I presented on networks of African American antifascist poetry from the 1930s and 1940s at the Global Lives of Poems seminar at ACLA at the end of March. I wanted to start to map networks of circulation and collection, both the interpersonal and publishing circuits that poems travelled around the moment of writing, as well as their afterlife, in translation, republication, and acquisition by institutional archives. Preparing for the presentation at ACLA helped me to think through the questions I want my postdoc project to answer.
In the 1930s, as poets rallied around antifascist and antiracist causes, they used poetry as a medium for political work. They wrote poems on the racist injustice in the Scottsboro boys’ trials; they wrote about Italy’s attack on Ethiopia; the Spanish Civil War; Nazi violence in Europe; Czechoslovakia; China.
Poems from the age of fascism, which had a strong sense of their message-sending properties, often circulated widely, to publications in various countries, and to the author’s friends and contacts at home and abroad. But because of the urgency of their cause they were often published quickly and ephemerally—for instance, in newspapers or pamphlets—and would not always find the relative permanence of publication in a book.
In 1938, Langston Hughes argued that the shortest story or poem would be the better for the author’s underlying understanding of the world events that surround the scene they depict.
“The shortest poem or story—let us say about a child playing quietly alone in a courtyard—and such a poem or story will be a better one if the author understands the relationship of his child to the Tokio war-machine moving against China.” .
I’d like to extrapolate the trajectory of this argument to make a point about literary scholarship, to say that our reading of poems with global lives will be the better for an understanding of the routes by which they reach us. That is, not only the friendships and writerly relationships that got things published, or if not published, preserved in the papers of the recipient—but also the historical and institutional currents that allowed for these papers, manuscripts and letters to reach institutional archives, where scholars might then access them.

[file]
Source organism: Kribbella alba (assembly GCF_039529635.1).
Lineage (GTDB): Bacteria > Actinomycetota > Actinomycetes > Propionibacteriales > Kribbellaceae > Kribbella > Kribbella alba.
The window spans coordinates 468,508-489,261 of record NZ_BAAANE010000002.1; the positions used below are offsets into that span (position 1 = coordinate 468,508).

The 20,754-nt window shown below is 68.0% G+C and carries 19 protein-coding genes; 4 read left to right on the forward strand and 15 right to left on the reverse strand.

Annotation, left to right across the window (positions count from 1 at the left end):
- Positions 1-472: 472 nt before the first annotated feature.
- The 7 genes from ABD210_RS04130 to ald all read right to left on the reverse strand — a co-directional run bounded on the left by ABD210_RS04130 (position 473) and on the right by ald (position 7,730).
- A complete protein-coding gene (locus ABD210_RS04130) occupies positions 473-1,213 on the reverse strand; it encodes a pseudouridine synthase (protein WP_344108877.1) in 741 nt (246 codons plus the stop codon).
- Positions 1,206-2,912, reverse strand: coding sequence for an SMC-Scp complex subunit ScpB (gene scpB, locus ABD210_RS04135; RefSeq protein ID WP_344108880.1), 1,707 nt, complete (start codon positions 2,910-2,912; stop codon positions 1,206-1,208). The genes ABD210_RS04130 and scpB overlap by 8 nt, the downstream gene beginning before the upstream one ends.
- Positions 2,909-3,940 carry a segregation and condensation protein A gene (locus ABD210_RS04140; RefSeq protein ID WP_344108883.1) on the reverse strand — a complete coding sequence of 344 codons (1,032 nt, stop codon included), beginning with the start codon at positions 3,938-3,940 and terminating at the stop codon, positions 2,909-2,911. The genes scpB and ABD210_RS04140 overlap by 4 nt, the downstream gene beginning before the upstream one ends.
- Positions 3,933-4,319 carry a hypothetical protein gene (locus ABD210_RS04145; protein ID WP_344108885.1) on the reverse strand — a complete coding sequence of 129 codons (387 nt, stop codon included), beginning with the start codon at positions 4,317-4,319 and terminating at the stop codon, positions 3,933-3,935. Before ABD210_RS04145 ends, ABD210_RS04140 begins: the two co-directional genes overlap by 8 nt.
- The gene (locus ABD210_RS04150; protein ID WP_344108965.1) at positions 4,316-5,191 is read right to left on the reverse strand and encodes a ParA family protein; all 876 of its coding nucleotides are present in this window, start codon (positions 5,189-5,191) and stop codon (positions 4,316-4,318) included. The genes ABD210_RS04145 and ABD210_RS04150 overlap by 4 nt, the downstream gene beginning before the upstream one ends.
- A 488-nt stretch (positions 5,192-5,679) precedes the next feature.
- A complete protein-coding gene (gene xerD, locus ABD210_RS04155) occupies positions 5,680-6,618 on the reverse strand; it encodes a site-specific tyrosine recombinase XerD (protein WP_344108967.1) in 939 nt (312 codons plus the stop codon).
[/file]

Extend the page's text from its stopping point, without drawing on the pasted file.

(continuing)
In my postdoc work at Emory, I am beginning work on a project that aims to map the twentieth century African American collections at the Manuscript, Archives, and Rare Book Library (MARBL). I am trying to develop a methodology by which I can address these multiple layers of sending and receiving—within the texts of poems, when people are called out as recipients, as well as when the author sent the poem to people. These might be mailings to friends for their personal collections. Hughes inscribed a version of “Postcard from Madrid,” which he had typed on a postcard and mailed to Louise Thompson:
“Dear Lou, Something for your Hughesiana (First Draft) !!!”
Or authors might ask for help in getting the text published, while traveling or living far away. Hughes wrote to Thompson at another time, from Spain:
“if you like, and know anybody with a magazine like you-all have, that might want to publish this POSTCARD kindly let them have it.”